Tuesday, January 28, 2014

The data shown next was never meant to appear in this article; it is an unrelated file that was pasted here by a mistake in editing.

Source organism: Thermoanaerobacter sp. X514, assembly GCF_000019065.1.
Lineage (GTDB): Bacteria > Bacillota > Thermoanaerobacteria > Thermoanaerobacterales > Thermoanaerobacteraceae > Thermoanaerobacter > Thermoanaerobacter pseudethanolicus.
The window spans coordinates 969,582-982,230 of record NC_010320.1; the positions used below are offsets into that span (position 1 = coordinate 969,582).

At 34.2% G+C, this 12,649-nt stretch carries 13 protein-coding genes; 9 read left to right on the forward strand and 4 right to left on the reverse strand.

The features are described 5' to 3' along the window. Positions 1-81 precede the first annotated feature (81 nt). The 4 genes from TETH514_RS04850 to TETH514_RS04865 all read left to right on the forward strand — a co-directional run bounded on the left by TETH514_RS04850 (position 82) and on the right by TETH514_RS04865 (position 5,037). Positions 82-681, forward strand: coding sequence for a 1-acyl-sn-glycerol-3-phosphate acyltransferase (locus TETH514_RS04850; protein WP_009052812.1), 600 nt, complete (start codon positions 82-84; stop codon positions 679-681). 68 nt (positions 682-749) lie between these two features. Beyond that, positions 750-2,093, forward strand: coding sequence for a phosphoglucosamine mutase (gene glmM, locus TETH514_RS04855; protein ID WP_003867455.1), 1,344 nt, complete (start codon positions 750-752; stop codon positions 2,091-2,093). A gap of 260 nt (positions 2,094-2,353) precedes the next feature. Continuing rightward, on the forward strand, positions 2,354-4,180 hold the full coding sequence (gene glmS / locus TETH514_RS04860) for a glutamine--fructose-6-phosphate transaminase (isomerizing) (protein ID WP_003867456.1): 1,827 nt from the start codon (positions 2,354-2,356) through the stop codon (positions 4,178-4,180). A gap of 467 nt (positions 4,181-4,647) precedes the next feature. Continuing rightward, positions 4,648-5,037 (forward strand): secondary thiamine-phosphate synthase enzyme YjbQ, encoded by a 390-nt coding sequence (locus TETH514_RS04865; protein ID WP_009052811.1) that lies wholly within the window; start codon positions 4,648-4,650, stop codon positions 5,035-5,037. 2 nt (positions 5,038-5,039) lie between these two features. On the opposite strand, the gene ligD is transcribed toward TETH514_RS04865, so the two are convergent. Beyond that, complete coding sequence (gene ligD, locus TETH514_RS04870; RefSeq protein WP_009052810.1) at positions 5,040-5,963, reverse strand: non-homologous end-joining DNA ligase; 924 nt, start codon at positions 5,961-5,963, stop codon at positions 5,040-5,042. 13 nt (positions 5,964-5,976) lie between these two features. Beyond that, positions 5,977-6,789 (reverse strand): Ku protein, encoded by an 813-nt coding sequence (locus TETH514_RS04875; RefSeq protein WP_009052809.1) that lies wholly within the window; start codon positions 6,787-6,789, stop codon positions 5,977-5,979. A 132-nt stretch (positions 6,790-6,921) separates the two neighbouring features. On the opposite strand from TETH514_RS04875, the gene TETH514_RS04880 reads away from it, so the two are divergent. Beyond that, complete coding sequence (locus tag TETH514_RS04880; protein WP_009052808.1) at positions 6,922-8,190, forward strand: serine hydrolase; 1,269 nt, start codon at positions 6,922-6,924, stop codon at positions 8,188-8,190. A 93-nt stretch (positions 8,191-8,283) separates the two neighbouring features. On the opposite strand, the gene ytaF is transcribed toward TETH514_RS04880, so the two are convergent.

Today I am taking a bit of a stroll down religion lane. Do you remember all the books that came out over the past years that threatened/promised to change your life if you did so and so? Take the "Prayer of Jabez", for example. Pray this certain prayer everyday, in faith, and watch the miracles that will befall you. How about "The Secret" or "Jesus Calling" or Henry Blackaby's "Experiencing God" or Beth Moore and the many others that were designed to challenge and hopefully, forever change your life as you know it. I did them, all of them! Yes, at times I was challenged, other times, skeptical. Heck, I even tried putting some of it into practice only to see it fizzle within a few weeks. I then eagerly awaited the next great thing. Surely THAT would be the book to change me. Dudes, whatever happened to the good ol' Bible to change us? I sure missed the boat on that. The one book that remained quietly in the back until you burned yourself out on all the other books and out of desperation/boredom, pulled it out again? Been there and still am, except now it NEVER comes out, truth be told. Enter Jen Hatmaker and her book that took Christian and Non Christian people by storm, "7: An Experimental Mutiny Against Excess." The title alone was so juicy, it drew me immediately. I started hearing rumblings about it in my protestant mega church and the impact it was having on the lives of men and women so I proceeded to download it while at work (no wonder I got fired). I was eager and again, skeptical. What was it asking me to do? Was this just another ploy trying to make me even more guilty about my sorry ass life? Jen pretty much showed no mercy, but in a good way. I was very challenged but cynical because I had read so many books of "To Do's" I cringed when I read about her taking all her designer handbags and giving them to the homeless in an effort to encourage and bless women that never had such a gift in their lives. What the hell is a homeless woman going to do with a Gucci handbag? But then, she fed them this great BBQ so it equaled out :) Sometimes I interpreted the book like she was bragging. Then, there was this fuss about limiting food items to 7 foods only for a month, the downsizing of 'stuff', wearing only 7 garments for 1 month and basically, the death to self. Say what? Again, I read all of it as a brag book and I told people so. In reality, I think I was jealous of her and how people were following what I called, "The Tao of Jen" like it was a new religion. I was jealous of her blog, her recognition, her tremendous impact on adoptions, etc... I know that sounds harsh, I'm just sharing my feelings at the time I read it. Yes, I did downsize and minimalize, but honestly only because I had to for financial reasons. Other than that I was just basically angry because her life seemed so cool and forward thinking and mine basically sucked. Jealousy is an evil, toxic thing that can tend to eat me alive like a cancer. Rather than reading it and appreciating what she had shared/experienced, I sat there with my miserable life judging her that she thought of all that great stuff before I did. While I am not crazy about her book, and while I haven't necessarily adopted any of the 7 experiments, I do respect her liberal, take no prisoner, honest approach to the modern church. I like that she says 'sucktastic' and is OK with the fact that tons of Christians jumped on the judgment bandwagon for using a poor choice of vocabulary. I find her refreshing and necessary in paving the way for true Jesus style culture. I love that she has embraced the true commands of Christ and put them into practice while many of us (me) sit on our asses and watch others do the work for us. I'm still jealous of her though. And her hair. She has really cute hair.